respectively. Now consider the boundary condition at *r* = 0, where we should have *rψ* (*r*) → 0. It can be seen that *rJ*_{1} (*r*) → 0 and *rn*_{1} (*r*) → ∞, so we may assume *R*(*r*) = *k*_{1} *J*_{1} (*r*), where *k*_{1} is a constant and can be derived by the normalization condition of the wave function. As
$$\begin{array}{}{\displaystyle \int {r}^{2}|R(r){|}^{2}dr}\\ ={k}_{1}[r(3+{r}^{2})/6+3r\mathrm{cos}2r/4+(2{r}^{2}-5)\mathrm{sin}2r/8+C],\end{array}$$(3.14)

if the upper limit of the integral is infinity, the above expression will diverge, so the electron must have a definite radius, which is obviously different from the orbital motion that may extend to infinity. We assume a radius of *ƛ*_{c} for the electron. As *r* is very small, we expand *R*(*r*) into power series. As
$$\begin{array}{}{\displaystyle \mathrm{sin}r\approx r-\frac{{r}^{3}}{6},\phantom{\rule{1em}{0ex}}\mathrm{cos}r\approx 1-\frac{{r}^{2}}{2},}\end{array}$$(3.15)

we obtain
$$\begin{array}{}{\displaystyle \underset{0}{\overset{{\lambda}_{c}^{\phantom{\rule{negativethinmathspace}{0ex}}\phantom{\rule{negativethinmathspace}{0ex}}\phantom{\rule{negativethinmathspace}{0ex}}-}}{\int}}{k}_{1}^{2}\frac{{r}^{4}}{9}dr=1.}\end{array}$$(3.16)

It follows that
$\begin{array}{}{k}_{1}^{2}=45/{{\lambda}^{\phantom{\rule{negativethinmathspace}{0ex}}\phantom{\rule{negativethinmathspace}{0ex}}\phantom{\rule{negativethinmathspace}{0ex}}-}}_{c}^{5},\end{array}$ and
$$\begin{array}{}{\displaystyle R(r)=\sqrt{\frac{45}{{{\lambda}^{\phantom{\rule{negativethinmathspace}{0ex}}\phantom{\rule{negativethinmathspace}{0ex}}\phantom{\rule{negativethinmathspace}{0ex}}-}}^{5}}}(\frac{\mathrm{sin}r}{{r}^{2}}-\frac{\mathrm{cos}r}{r})\approx \sqrt{\frac{5}{{{\lambda}^{\phantom{\rule{negativethinmathspace}{0ex}}\phantom{\rule{negativethinmathspace}{0ex}}\phantom{\rule{negativethinmathspace}{0ex}}-}}^{5}}}r.}\end{array}$$(3.17)

The wave function for the charge distribution inside the electron is
$$\begin{array}{}{\displaystyle \psi (r,\theta ,\varphi )=\frac{\sqrt{3}}{2\sqrt{2\pi}}R(r)\mathrm{sin}\theta {e}^{i\varphi}\approx \frac{1}{2}\sqrt{\frac{15}{2\pi {{\lambda}^{\phantom{\rule{negativethinmathspace}{0ex}}\phantom{\rule{negativethinmathspace}{0ex}}\phantom{\rule{negativethinmathspace}{0ex}}-}}^{5}}}r\mathrm{sin}\theta {e}^{i\varphi}.}\end{array}$$(3.18)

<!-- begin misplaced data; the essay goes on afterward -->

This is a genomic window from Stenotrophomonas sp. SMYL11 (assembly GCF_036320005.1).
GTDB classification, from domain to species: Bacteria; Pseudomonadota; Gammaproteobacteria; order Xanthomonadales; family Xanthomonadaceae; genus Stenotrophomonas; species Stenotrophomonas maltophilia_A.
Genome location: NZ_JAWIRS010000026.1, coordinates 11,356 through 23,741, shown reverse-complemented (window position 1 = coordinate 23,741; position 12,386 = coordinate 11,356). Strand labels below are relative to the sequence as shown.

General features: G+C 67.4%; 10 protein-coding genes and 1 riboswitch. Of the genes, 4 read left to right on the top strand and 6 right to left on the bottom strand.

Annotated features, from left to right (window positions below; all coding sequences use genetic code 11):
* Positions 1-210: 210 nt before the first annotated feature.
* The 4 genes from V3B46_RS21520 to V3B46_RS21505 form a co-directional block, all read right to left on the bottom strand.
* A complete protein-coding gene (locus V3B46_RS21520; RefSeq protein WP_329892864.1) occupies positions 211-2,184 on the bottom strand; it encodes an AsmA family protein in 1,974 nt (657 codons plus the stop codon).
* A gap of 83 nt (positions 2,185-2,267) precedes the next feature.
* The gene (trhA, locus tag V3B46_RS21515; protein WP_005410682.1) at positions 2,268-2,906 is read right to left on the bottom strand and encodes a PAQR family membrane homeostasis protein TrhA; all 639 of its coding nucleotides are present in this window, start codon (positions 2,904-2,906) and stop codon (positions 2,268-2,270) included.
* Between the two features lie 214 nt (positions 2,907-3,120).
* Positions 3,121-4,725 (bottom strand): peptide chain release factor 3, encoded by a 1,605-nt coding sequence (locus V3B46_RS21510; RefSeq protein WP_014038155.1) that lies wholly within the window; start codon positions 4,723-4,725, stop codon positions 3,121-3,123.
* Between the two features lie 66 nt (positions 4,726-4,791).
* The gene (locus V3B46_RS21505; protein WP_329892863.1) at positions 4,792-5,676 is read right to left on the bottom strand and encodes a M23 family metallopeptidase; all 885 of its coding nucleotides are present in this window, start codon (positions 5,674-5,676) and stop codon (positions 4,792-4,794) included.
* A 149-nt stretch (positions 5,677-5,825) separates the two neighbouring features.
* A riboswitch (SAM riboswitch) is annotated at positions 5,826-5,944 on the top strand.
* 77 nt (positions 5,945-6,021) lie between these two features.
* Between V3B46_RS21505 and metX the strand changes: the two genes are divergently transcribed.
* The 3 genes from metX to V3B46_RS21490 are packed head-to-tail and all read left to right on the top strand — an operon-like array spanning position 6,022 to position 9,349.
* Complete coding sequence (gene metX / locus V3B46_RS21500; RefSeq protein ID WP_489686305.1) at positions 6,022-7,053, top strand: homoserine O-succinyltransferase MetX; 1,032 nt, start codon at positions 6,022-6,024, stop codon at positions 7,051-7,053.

It can be seen that inside the electron the charge density increases with *r* and reaches a maximum value at the surface. We know that the classical motion of a particle corresponds to the motion state with a maximum probability in quantum mechanics, so the thin circular plate model can obtain the correct magnetic moment. In the meanwhile, it is interesting to see that the charge density becomes zero at the center, which shows that the electric charge of the point charge is totally shielded by the virtual positrons.

Now consider the instance of *l* = 0, which represents the non-polarized state of the electron. In this case, Eq. (3.7) can be written as
$$\begin{array}{}{\displaystyle \frac{{d}^{2}R(r)}{d{r}^{2}}+\frac{2}{r}\frac{dR(r)}{dr}+\frac{{m}_{0}^{2}{c}^{2}}{{\hslash}^{2}}R(r)=0,}\end{array}$$(3.19)

whose two specific solutions are
$\begin{array}{}\frac{1}{r}\mathrm{cos}\frac{r}{{{\lambda}^{\phantom{\rule{negativethinmathspace}{0ex}}\phantom{\rule{negativethinmathspace}{0ex}}\phantom{\rule{negativethinmathspace}{0ex}}-}}_{c}}\text{\hspace{0.17em}and\hspace{0.17em}}\frac{1}{r}\mathrm{sin}\frac{r}{{{\lambda}^{\phantom{\rule{negativethinmathspace}{0ex}}\phantom{\rule{negativethinmathspace}{0ex}}\phantom{\rule{negativethinmathspace}{0ex}}-}}_{c}}\end{array}$ respectively. Due to the boundary condition of *rψ* (*r*) → 0 at *r* = 0, we can only take the latter. It results that
$$\begin{array}{}{\displaystyle R(r)=\frac{{C}_{1}}{r}\mathrm{sin}\frac{r}{{{\lambda}^{\phantom{\rule{negativethinmathspace}{0ex}}\phantom{\rule{negativethinmathspace}{0ex}}\phantom{\rule{negativethinmathspace}{0ex}}-}}_{c}}.}\end{array}$$(3.20)

From the normalization condition of the wave function we find
$\begin{array}{}{C}_{1}=1/\sqrt{{{\lambda}^{\phantom{\rule{negativethinmathspace}{0ex}}\phantom{\rule{negativethinmathspace}{0ex}}\phantom{\rule{negativethinmathspace}{0ex}}-}}_{c}(\frac{1}{2}-\frac{\mathrm{sin}2}{4})}.\end{array}$ In the case of *l* = 0, *Y*(*θ*,*ϕ* ) =
$\begin{array}{}{Y}_{00}(\theta ,\varphi )=\frac{1}{2\sqrt{\pi}},\end{array}$ thus the spin wave function is
$$\begin{array}{}{\displaystyle \psi (r,\theta ,\varphi )=\frac{{C}_{1}}{2\sqrt{\pi}}\frac{1}{r}\mathrm{sin}\frac{r}{{{\lambda}^{\phantom{\rule{negativethinmathspace}{0ex}}\phantom{\rule{negativethinmathspace}{0ex}}\phantom{\rule{negativethinmathspace}{0ex}}-}}_{c}}.}\end{array}$$(3.21)